Dissatisfied with her experiences buying paint while working as a designer, Gibbons took matters into her own hands last year, launching Clare, a direct-to-consumer startup that puts a user friendly (and prettily packaged!) spin on buying paint. As a result, Gibbons has mostly traded in her design schemes for business plans, though her creative eye still goes to good use overseeing styling and branding for Clare.
Next Wave designer Mikel Welch knows how to make a statement. After all, he cut his teeth designing TV sets for Steve Harvey (after he broke into the design world by responding to Craigslist ads looking for pro-bono design work) and went on to create green rooms for the likes of Michelle Obama, Oprah, and Halle Berry. Now, he's earned a fan base of his own after appearing on The Real Housewives of Atlanta (where he designed star Sheree Whitfield’s so-called "Château Sheree"), the rebooted Trading Spaces, and the much buzzed-about Quibi show Murder House Flip.
After a partnership with Estée Stanley that led to Hancock Design, Los Angeles-based Romanek is newly on her own as eponymous founder of Romanek Design Studio and was named to Architectural Digest's AD100 for the first time this year. The self-taught talent has a penchant for airy, modern spaces with soul. Recently, she's been working on ballerina Misty Copeland's home—we can't wait to see the finished result!
This Washington, D.C.-based talent—who left a career in law behind to pursue design—is hard to pin down, style-wise. Carter's interiors can always be sure to include antiques, but often in unexpected groupings or paired with stark, white walls or modern art.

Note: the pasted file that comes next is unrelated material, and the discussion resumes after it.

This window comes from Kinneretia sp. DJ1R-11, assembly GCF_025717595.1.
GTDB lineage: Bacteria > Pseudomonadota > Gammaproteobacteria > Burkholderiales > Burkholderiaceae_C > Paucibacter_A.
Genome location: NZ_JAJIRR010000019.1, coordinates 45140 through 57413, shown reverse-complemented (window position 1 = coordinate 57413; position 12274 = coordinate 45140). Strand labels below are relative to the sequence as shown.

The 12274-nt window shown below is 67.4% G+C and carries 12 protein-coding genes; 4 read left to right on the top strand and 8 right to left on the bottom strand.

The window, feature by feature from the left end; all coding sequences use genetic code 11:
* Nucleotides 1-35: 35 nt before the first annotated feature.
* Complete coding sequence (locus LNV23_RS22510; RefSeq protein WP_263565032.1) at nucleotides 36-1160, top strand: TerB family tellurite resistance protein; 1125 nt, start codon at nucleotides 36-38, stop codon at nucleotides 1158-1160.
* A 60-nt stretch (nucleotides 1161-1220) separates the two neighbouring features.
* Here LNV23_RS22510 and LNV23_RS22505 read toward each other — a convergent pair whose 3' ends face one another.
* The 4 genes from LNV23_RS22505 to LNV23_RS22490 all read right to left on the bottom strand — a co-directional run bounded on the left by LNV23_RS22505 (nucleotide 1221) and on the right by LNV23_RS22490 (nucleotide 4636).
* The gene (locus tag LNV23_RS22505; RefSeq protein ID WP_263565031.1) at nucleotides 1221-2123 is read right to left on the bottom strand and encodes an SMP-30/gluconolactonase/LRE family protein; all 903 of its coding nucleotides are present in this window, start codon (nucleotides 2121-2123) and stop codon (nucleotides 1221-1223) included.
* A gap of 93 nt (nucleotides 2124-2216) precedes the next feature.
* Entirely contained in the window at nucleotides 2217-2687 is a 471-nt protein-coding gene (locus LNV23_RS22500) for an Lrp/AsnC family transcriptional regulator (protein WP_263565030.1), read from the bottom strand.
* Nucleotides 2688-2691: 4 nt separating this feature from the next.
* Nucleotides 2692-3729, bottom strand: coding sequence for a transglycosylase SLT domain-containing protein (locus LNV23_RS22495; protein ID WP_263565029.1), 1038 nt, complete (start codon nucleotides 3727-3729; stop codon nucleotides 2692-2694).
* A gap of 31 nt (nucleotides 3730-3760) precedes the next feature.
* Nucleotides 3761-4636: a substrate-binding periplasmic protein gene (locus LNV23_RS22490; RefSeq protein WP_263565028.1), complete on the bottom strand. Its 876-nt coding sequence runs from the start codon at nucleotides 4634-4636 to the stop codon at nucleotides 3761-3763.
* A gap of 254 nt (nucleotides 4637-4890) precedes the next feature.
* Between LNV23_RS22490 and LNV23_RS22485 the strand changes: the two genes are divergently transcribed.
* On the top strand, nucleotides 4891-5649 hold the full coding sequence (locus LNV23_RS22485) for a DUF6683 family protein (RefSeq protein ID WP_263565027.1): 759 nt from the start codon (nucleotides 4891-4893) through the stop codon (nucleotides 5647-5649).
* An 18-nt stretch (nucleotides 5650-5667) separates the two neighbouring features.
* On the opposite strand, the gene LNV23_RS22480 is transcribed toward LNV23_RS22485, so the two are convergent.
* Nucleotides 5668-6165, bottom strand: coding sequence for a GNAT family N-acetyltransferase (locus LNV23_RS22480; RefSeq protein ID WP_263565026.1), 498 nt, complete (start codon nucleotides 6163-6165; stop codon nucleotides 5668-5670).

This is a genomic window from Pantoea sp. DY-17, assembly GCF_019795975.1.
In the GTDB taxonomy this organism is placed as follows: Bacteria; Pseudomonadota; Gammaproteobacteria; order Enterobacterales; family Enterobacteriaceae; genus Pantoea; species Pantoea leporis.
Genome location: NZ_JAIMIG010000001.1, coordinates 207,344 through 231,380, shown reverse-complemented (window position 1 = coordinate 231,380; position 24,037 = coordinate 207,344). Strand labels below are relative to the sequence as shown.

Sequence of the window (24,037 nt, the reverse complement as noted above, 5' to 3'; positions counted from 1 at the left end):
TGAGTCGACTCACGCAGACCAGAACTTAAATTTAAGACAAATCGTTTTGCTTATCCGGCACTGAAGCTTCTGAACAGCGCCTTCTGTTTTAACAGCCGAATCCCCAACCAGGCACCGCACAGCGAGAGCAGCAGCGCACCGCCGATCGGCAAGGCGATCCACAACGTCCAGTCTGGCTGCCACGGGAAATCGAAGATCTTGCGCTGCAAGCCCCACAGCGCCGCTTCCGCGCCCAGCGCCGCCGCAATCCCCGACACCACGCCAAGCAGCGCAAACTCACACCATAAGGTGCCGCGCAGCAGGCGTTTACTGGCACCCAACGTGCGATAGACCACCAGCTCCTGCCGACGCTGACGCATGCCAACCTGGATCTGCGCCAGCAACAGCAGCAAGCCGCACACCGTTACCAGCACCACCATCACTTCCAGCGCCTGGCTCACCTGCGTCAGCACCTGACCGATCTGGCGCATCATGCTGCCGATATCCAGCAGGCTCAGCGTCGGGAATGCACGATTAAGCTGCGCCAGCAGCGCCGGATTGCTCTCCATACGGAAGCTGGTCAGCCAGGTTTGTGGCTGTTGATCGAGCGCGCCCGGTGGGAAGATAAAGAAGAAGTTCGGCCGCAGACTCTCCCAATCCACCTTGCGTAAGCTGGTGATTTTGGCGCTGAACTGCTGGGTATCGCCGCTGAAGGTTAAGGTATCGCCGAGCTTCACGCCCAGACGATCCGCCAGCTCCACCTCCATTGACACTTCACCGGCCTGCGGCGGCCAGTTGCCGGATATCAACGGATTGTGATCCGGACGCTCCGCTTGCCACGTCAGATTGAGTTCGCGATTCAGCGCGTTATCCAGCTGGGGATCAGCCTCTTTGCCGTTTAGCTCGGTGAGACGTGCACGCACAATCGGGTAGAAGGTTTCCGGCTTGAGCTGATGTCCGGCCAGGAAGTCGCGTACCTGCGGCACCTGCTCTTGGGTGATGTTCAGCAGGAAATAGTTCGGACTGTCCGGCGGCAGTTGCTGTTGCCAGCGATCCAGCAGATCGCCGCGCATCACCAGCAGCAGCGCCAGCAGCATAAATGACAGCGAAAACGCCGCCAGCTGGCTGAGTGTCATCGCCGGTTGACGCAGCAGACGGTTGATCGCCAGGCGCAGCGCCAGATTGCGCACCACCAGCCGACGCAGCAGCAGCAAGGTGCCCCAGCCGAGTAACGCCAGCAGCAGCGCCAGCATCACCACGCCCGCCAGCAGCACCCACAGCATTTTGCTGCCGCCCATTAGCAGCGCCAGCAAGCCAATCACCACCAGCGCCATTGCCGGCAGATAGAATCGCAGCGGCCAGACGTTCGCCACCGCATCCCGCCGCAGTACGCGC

In 2018, Barnett—an interior, carpet, and textile designer-turned ceramic artist—turned her frustration with a lack of diversity in the design industry into a call to action: Within a few months she had launched the Black Artist and Designers Guild, an online directory of black creative talent. Leveraging her connections to fellow creators of color, Barnett created a veritable movement which took an industry to task for poor representation—and presented a way to fix it.
With a cheeky catchphrase and blog—The Jungalow—Blakeney took the internet by storm, captivating design lovers with her singular style, a mix of relaxed, California cool and lush garden oasis. Since then, the designer has penned two New York Times bestselling books and debuted furniture lines with Selamat and Anthropologie. She has no plans to slow down soon: Blakeney just dropped a new luggage line for Target, which is already flying off shelves.
Franklin, who founded and helms the New York firm Halden Interiors is prone to tailoring in multiple sense of the word: The designer creates impeccably tailored spaces, and her process is also the result of plans that are, as the designer says, "unapologetically client-centric," custom-tailored to their owners. Clearly, the style is a hit: Franklin just signed a deal to design Colin Kapernick's home.
Since 2007, Jeanine Hays and Bryan Mason have been partners in business as well as life, co-running AphroChic, an interior design firm that has grown to comprise collections of textiles, furniture, lighting, accessories, and clothing. The husband-and-wife-duo call their vision “Modern.Soulful.Style.”